What I expected to start as a purely relaxing work-weekend started with a lesson in letting go. I’m learning I’m not the best judge of character—I see something good and I want the rest of the picture to match. It takes a lot for me to adjust my idea of someone, and it’s often a painful process. Friday I found myself crying in the stairwell at work, completely shocked and devastated at just how wrong I’d been about love. My friends picking me up for Doe Bay were nearly en-route, my bags packed with gardening gloves, wine bottles and groceries, my computer still glowing with the last tasks of the week. My friend K- sat with me and listened until I was ready to walk back to my desk. She came out to the elevator with me, hugged me as I left, and I got into the car in a blur of wrung-out-tension.
By the time we reached the ferry I was in a completely different state. B and A are engaged now, and A is a relentless source of laughter, singing and joy—and one of the kindest people I’ve met. We taught M how to play Rummikub on the boat and got into Doe Bay with enough time to hit the hot tubs and sauna. Wine and games and laughter until 2 am—although it’s a work weekend, it barely feels like it.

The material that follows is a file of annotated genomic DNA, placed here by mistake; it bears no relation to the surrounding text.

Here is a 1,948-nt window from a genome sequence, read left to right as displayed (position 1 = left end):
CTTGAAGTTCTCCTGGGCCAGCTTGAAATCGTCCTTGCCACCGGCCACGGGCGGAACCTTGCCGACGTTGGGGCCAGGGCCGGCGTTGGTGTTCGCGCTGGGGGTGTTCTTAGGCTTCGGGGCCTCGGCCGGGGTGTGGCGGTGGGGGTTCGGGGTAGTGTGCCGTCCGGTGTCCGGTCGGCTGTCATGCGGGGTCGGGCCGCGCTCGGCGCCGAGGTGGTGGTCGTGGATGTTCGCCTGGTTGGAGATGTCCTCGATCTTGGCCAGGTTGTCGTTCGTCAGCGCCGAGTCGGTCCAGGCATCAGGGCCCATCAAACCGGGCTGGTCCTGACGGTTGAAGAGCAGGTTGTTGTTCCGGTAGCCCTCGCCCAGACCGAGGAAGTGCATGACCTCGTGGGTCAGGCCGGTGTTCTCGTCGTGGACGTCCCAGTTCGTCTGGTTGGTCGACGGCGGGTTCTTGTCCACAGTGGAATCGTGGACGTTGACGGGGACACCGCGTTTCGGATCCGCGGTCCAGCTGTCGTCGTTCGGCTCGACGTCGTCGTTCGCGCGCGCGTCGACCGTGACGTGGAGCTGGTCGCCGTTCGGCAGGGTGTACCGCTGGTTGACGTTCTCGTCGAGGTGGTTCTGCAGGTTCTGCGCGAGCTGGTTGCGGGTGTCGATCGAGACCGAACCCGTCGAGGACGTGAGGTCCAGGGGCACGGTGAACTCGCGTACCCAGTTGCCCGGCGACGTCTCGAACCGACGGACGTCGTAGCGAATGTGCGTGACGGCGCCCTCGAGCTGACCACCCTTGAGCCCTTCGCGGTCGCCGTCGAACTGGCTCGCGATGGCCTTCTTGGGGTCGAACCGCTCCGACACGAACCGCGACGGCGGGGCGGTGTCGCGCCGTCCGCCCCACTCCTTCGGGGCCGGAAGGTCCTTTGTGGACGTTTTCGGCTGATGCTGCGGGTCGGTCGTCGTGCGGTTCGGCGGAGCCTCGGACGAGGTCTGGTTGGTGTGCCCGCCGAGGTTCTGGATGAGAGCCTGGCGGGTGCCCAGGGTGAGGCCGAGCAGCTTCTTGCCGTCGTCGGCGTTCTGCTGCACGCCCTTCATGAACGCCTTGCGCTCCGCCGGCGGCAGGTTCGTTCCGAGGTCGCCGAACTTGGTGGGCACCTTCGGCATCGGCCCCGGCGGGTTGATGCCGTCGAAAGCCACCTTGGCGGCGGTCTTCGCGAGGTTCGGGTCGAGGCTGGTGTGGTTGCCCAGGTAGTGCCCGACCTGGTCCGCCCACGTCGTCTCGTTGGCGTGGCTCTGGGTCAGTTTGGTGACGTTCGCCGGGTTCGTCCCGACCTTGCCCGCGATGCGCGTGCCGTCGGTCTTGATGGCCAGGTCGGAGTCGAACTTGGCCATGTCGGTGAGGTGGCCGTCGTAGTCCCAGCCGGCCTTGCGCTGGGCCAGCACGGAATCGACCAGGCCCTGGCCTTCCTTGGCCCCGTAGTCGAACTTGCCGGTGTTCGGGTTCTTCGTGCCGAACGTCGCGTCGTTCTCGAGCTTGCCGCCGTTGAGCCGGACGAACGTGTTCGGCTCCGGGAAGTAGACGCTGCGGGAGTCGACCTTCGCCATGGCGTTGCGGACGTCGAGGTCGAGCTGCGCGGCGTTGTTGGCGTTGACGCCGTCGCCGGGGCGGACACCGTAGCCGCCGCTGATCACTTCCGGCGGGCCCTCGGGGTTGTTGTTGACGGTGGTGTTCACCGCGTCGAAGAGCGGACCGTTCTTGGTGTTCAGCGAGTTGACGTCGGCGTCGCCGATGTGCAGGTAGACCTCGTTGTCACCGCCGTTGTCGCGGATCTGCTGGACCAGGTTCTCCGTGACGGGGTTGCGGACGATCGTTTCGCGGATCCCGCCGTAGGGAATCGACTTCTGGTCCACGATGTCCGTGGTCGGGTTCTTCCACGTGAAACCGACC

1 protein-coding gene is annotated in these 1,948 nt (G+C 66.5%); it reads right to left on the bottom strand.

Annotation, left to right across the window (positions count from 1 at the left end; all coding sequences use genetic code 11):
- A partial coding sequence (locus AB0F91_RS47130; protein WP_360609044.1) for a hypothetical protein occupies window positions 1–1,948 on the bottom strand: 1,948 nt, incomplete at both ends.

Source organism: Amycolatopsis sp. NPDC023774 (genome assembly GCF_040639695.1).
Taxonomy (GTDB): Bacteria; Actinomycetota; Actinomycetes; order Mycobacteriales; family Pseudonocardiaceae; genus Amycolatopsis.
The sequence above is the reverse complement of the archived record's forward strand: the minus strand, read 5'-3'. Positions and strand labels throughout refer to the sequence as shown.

Doe Bay is such a magical place, and I’m so lucky that I get to help make it more beautiful. I ran into a woman in the sauna who asked what our group was doing—when I explained the Gorse Busting she told me that her best friend was married out at Gorse Point. This wouldn’t have been possible just a few years ago. It’s a great feeling: I worked with people I love to make a place for two people, strangers to me, to acknowledge their own love.
It was wonderful to see my friends in such good spirits. There are new relationships, new engagements, new marriages. Last year I was heart-sick, using this space to heal. This year I’m just excited—I am going to Mexico in a few short weeks, my best friend is moving home, I can use my apartment to host dinner parties and game nights, and I’m getting stronger. My cross country coach used to say “Water off a duck’s back” whenever we were caught up about bad races. I think it’s a good motto, and something I’m working towards. So let my misplaced love roll down my back and away. I have so much love to give and it just keeps growing.
Work in progress, started at Doe Bay.